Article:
author = "Lund, {Linnea Waldorff} and Gunn Ammitzb{\o}ll and Hansen, {Dorte Gils{\aa}} and Andersen, {Elisabeth Anne Wreford} and Dalton, {Susanne Oksbjerg}",
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Adherence to a long-term progressive resistance training program, combining supervised and home-based exercise for breast cancer patients during adjuvant treatment. / Lund, Linnea Waldorff; Ammitzbøll, Gunn; Hansen, Dorte Gilså; Andersen, Elisabeth Anne Wreford; Dalton, Susanne Oksbjerg.

In: Acta Oncologica, Vol. 58, No. 5, 04.05.2019, p. 650-657.

Research output: Contribution to journalJournal articleResearchpeer-review

TY - JOUR

T1 - Adherence to a long-term progressive resistance training program, combining supervised and home-based exercise for breast cancer patients during adjuvant treatment

AU - Lund, Linnea Waldorff

AU - Ammitzbøll, Gunn

AU - Hansen, Dorte Gilså

AU - Andersen, Elisabeth Anne Wreford

AU - Dalton, Susanne Oksbjerg

PY - 2019/5/4

Y1 - 2019/5/4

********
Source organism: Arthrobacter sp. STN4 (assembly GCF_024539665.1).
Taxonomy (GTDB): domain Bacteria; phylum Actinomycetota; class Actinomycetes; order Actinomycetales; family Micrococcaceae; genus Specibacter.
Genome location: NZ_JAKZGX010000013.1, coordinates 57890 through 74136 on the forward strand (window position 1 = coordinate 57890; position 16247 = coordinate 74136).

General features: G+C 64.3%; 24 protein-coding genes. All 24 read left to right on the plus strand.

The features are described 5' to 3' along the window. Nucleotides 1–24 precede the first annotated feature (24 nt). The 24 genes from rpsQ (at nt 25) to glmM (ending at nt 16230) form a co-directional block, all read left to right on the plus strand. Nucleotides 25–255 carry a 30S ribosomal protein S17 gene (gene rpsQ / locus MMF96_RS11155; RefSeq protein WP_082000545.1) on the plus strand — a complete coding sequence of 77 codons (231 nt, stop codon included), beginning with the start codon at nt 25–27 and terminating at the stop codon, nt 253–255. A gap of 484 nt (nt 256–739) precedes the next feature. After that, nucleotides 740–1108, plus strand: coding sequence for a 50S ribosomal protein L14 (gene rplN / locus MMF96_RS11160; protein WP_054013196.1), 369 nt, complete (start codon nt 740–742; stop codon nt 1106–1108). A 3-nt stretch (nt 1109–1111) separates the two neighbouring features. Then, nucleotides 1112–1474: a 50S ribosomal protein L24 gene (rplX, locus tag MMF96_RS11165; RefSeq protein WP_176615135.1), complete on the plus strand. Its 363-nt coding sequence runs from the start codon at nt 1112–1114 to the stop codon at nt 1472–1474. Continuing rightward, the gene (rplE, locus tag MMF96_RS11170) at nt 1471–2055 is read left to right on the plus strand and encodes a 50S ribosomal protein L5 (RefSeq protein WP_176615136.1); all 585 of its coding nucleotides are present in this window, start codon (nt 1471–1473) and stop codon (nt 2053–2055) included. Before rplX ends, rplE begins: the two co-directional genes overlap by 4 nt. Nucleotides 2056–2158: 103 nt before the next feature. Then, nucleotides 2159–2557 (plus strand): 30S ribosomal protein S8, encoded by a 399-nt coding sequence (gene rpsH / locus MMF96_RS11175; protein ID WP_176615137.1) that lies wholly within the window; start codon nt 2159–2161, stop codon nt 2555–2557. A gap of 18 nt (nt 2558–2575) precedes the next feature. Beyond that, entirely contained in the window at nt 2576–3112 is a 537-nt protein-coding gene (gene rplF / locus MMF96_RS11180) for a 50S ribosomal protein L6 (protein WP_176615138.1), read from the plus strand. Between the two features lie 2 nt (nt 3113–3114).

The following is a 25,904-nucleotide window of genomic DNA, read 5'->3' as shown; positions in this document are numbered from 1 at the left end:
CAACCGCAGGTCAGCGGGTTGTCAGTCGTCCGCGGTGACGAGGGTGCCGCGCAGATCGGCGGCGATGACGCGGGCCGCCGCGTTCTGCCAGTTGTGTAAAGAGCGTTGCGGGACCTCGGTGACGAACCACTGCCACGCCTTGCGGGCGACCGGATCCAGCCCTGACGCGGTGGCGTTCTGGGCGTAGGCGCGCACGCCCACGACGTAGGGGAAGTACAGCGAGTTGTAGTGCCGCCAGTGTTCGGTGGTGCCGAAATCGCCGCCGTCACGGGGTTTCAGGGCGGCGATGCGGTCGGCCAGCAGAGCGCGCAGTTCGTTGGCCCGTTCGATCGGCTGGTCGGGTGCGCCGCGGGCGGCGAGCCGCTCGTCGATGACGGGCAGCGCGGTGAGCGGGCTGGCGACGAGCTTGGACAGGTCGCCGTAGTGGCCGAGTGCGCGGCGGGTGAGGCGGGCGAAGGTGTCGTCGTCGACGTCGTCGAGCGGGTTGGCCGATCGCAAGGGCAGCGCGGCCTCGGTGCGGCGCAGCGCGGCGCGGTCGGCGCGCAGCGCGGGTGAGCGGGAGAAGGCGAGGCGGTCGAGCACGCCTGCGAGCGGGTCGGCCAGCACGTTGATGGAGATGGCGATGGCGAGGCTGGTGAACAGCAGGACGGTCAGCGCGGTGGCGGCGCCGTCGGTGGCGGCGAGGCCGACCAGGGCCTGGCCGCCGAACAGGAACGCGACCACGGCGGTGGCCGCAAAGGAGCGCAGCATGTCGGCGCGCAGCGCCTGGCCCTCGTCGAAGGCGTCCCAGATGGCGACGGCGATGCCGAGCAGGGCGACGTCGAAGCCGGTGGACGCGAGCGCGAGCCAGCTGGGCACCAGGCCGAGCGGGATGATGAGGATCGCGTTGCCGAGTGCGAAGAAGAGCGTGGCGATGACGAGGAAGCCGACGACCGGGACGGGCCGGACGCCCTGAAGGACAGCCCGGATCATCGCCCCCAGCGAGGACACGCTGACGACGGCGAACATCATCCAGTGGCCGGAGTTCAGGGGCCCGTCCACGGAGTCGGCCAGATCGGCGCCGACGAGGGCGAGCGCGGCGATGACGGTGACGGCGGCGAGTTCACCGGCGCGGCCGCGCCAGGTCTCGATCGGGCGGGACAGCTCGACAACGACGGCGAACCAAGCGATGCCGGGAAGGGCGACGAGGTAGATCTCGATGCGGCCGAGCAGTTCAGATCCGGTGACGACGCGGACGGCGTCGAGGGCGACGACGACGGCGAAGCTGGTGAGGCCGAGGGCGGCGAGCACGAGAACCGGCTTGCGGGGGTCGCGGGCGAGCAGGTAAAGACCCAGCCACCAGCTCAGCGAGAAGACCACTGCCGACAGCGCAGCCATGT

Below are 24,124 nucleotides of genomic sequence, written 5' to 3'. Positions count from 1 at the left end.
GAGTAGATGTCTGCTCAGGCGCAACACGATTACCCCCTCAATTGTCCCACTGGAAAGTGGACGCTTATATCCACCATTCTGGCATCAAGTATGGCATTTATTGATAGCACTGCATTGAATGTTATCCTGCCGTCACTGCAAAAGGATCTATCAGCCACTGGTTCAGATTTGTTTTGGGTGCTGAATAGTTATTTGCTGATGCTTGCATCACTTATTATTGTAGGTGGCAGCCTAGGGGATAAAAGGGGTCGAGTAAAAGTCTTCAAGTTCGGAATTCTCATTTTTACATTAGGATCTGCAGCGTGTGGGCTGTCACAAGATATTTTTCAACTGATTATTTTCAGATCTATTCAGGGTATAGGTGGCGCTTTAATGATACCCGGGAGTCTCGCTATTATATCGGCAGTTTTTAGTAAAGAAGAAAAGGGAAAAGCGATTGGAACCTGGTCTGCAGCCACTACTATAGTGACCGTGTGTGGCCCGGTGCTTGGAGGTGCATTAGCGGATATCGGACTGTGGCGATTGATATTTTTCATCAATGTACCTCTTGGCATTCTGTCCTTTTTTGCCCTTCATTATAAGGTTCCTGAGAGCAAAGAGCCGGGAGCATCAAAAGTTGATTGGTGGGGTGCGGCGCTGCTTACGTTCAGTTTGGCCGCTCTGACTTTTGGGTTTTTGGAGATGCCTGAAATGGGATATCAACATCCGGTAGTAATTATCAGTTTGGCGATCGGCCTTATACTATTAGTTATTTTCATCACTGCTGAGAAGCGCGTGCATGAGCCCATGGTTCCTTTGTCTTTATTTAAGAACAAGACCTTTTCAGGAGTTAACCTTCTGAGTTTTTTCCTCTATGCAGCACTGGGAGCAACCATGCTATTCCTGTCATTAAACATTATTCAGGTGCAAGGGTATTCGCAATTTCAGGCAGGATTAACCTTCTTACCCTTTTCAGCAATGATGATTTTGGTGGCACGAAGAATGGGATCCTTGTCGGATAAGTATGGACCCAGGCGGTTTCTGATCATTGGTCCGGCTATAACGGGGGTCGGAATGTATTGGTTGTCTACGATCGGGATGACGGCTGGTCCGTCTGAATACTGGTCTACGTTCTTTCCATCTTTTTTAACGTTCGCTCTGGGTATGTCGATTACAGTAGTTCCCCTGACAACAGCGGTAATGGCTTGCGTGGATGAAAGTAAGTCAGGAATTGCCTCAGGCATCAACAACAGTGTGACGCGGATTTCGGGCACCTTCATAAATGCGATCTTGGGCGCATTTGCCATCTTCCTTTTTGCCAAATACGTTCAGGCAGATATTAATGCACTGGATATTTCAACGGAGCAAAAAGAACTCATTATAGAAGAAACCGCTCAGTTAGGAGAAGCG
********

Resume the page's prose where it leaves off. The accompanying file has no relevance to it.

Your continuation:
N2 - Background: The purpose of the study was to examine adherence and identify patient- and treatment-related factors associated with adherence to a 20-week combined supervised and home-based progressive resistance training program in women treated for breast cancer. Methodology: The study population consisted of the intervention group in a randomized clinical trial examining the effect of resistance exercise on lymphoedema prevention (n = 82). The full program lasted 50 weeks, with an initial 20 weeks combined supervised and home-based exercise followed by 30 weeks self-administered exercise. Information about attendance rates (supervised exercise) and exercise dairies (home-based exercise) in the first 20 weeks was available for 74 and 62 participants, respectively. Adherence was measured as numbers of exercise sessions performed divided by expected number of exercise sessions with >2/3 categorized as high adherence. Age-adjusted odds ratios (OR) were used to assess the associations between patient- and treatment-related factors with adherence. Results: The number of participants with high adherence to supervised exercise decreased in the late period (from week 11 onward) compared to the early period (65% vs. 48%) whereas the proportion of participants with high adherence to home-based exercise remained close to 55%. The most prominent factor associated with high adherence to supervised exercise was neoadjuvant chemotherapy [OR 7.09; 95% confidence interval (CI), 1.12–44.62]. For home-based exercise, lower adherence was seen in obese participants (OR 0.16; 95% CI, 0.04–0.65) and in participants with average or below average lower body muscle strength at baseline (OR 0.12; 95% CI, 0.03–0.46). Conclusion: The results of this study offer valuable information on factors associated with adherence to a program of supervised and home-based exercise. Interventions may be adapted to ensure higher adherence rates through supportive efforts targeted to women who are obese, have low muscle strength and who receive no or adjuvant chemotherapy (as opposed to neoadjuvant chemotherapy) during exercise.